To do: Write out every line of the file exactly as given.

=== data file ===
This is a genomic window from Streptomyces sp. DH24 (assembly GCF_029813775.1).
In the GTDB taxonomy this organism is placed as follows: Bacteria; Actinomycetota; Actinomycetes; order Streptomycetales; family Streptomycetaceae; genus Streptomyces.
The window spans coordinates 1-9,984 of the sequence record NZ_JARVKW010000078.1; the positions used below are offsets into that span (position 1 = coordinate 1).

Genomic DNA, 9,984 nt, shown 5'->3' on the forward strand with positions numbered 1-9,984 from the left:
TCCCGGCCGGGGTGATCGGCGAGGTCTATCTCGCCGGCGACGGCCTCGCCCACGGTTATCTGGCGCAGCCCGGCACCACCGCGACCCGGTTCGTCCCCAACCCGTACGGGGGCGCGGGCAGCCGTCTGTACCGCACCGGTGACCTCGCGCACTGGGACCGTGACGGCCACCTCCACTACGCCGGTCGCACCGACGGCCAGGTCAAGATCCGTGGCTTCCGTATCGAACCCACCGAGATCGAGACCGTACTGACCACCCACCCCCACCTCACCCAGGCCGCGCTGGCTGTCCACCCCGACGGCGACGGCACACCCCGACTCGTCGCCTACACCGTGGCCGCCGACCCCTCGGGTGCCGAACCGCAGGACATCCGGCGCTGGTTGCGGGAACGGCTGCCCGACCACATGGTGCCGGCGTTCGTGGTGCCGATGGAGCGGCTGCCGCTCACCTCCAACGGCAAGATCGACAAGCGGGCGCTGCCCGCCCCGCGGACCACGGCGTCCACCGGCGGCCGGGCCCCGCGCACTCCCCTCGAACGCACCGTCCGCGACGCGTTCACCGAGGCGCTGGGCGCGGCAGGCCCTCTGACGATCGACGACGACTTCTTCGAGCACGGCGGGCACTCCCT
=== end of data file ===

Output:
This is a genomic window from Streptomyces sp. DH24 (assembly GCF_029813775.1).
In the GTDB taxonomy this organism is placed as follows: Bacteria; Actinomycetota; Actinomycetes; order Streptomycetales; family Streptomycetaceae; genus Streptomyces.
The window spans coordinates 1-9,984 of the sequence record NZ_JARVKW010000078.1; the positions used below are offsets into that span (position 1 = coordinate 1).

Genomic DNA, 9,984 nt, shown 5'->3' on the forward strand with positions numbered 1-9,984 from the left:
TCCCGGCCGGGGTGATCGGCGAGGTCTATCTCGCCGGCGACGGCCTCGCCCACGGTTATCTGGCGCAGCCCGGCACCACCGCGACCCGGTTCGTCCCCAACCCGTACGGGGGCGCGGGCAGCCGTCTGTACCGCACCGGTGACCTCGCGCACTGGGACCGTGACGGCCACCTCCACTACGCCGGTCGCACCGACGGCCAGGTCAAGATCCGTGGCTTCCGTATCGAACCCACCGAGATCGAGACCGTACTGACCACCCACCCCCACCTCACCCAGGCCGCGCTGGCTGTCCACCCCGACGGCGACGGCACACCCCGACTCGTCGCCTACACCGTGGCCGCCGACCCCTCGGGTGCCGAACCGCAGGACATCCGGCGCTGGTTGCGGGAACGGCTGCCCGACCACATGGTGCCGGCGTTCGTGGTGCCGATGGAGCGGCTGCCGCTCACCTCCAACGGCAAGATCGACAAGCGGGCGCTGCCCGCCCCGCGGACCACGGCGTCCACCGGCGGCCGGGCCCCGCGCACTCCCCTCGAACGCACCGTCCGCGACGCGTTCACCGAGGCGCTGGGCGCGGCAGGCCCTCTGACGATCGACGACGACTTCTTCGAGCACGGCGGGCACTCCCT